Sampling Santa Fe’s colorful art and architecture

September 22, 2022

Santa Fe tops my list as one of the most beautiful cities in America. I love the warm adobe walls that blend with the earth and shine against a bright blue sky; the abundance of public art that speaks to nature and indigenous culture found around the city; And the city’s human, walkable scale. You can easily walk from your Airbnb or hotel to the plaza and find so much, yet return to your own space for an afternoon rest before dinner. And temperatures in late August, when Austin is in the endurance phase of summer, are delightfully refreshing, with highs around 80F, low humidity and lows in the 50s. Ahhh.

Today I’ll be sharing photos from our explorations around the city, as well as a few art exhibits we particularly enjoyed while there last month. Above is the vibrantly painted arcade along the IAIA Museum of Contemporary Native Arts.

A Bill Orrell sculpture, Scotch Broom in Flower, outside the Orrell Gallery

An epic rider appears to be leaping over pink hollyhocks.

Let’s take another look at those gorgeous beauties.

Chris Roberts-Antieau at Antieau Gallery

Turning from the main plaza, a gray satin dress hanging in a gallery window stopped us in our tracks. Delicately embroidered with detailed scenes of wildlife (and death), it made us wonder — is it a work of art or a fashion piece?

Maybe both! We stepped inside for a closer look.

The embroidery is the work of Michigan-based textile artist Chris Roberts-Antieau Gallery.

The birds and the bees

Most of her work for sale at her namesake gallery (there’s another in New Orleans) is a combination of “fabric paintings,” embroidery and applique.

Sachmo

Jazz artists feature prominently in some of his works.

artificial flowers

Among others, animals, plants and a solitary woman dominate the dreamlike, sometimes dark, sometimes whimsical imagery.

painted horse

Up close you see the thread texture and design. I found them fascinating.

Phantom Limb II

His work is very popular and fetches high prices. Larger pieces like this (a limited series) have been listed for $35K to $45K. We admired them and left with a new appreciation for fabric painting.

street view

Paper flowers and ceramic peppers make a lovely scene outside The Rainbow Man Shop, where we picked up a few small souvenirs.

Dried chillies hang outside another shop. Ristorantes are popular decorations for garden gates, doors and walls in Santa Fe.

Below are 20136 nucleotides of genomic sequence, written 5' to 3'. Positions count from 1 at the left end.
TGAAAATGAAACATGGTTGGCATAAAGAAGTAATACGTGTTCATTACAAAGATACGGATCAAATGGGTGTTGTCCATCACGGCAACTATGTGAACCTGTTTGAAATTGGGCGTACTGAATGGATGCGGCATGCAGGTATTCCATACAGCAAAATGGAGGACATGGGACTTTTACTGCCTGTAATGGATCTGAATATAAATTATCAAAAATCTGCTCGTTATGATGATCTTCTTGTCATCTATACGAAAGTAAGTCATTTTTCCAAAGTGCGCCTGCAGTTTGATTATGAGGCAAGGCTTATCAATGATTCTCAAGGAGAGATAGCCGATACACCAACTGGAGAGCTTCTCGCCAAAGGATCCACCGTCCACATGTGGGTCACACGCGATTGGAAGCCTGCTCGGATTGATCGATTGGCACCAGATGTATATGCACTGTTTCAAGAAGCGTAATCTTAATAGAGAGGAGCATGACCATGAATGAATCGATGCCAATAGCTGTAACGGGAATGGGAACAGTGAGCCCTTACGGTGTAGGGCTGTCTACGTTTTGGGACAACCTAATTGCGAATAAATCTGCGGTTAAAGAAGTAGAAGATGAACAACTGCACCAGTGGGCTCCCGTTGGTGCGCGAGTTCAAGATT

Gustav Baumann at Owings Gallery

Silver Sky

E. At The Wings Gallery on Mersey Street, I fell in love with Gustav Baumann’s colorful woodblock prints. It goes for $35,000, otherwise it must be mine.

Old Santa Fe

“Born in Germany in 1881, Baumann immigrated to the United States in the early 1900s. After a short time in Chicago, Baumann moved to Brown County, Indiana in 1910. Baumann first moved to New Mexico in 1918 and moved to New Mexico full time in 1919. New Baumann’s images of Mexico have become iconic scenes of Santa Fe and are highly sought after. By collectors. The images shown here represent our current inventory of Baumann prints and drawings.”

https://www.owingsgallery.com/artists/gustave-baumann/biography

Cottonwood in Tassels

I settled for a pack of notecards with Bauman’s photos, but if you have a chance, go and see his original work.

New Mexico Museum of Art

One day we visited the New Mexico Museum of Art, housed in a century-old adobe structure off the main plaza. A central courtyard with flowering perennials and grasses, a small lawn and a stone pillar fountain create a wonderful resting place.

Everything seems to shine in Santa Fe. The light there is really beautiful.

The Voice of the Water

Four Will Shuster frescoes – where paint pigment mixes with wet plaster, becoming part of the wall – adorn the walls of the courtyard. my dear The Voice of the Water.

Snake Dance, Oraibi

Among the collections inside the museum, several paintings depicting the traditional Hopi snake dance caught my eye. this Snake Dance, Oraibi By Joseph Imhoff.

Snake Dancer

And here Snake Dancer By Tom Lea.

Courtyard II

Although we didn’t make it to the Georgia O’Keeffe Museum this time, we did enjoy one of O’Keefe’s works, Courtyard II, at NMMA. We saw the original patio door represented here at his home in Abiquiu during the tour earlier in the day. I will share about that soon.

Seated Najavo woman

By RC Gorman Seated Najavo woman Resting against an adobe wall in a small courtyard.

A natural work of art — an agave spotted while walking through our Airbnb.

One late afternoon we drove 30 minutes up the winding Santa Fe National Forest Scenic Byway for sunset views from the Vista Grande Overlook observation site. Santa Fe sparkled like a jewel box in the Rio Grande Valley below us.

Next: A tour of Georgia O’Keefe’s home, studio and garden in Abiquiu. To look back at Part 2 of my visit to the Santa Fe Botanical Garden, click here.

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All material © 2022 by Pam Penick for Excavation. Unauthorized reproduction prohibited.

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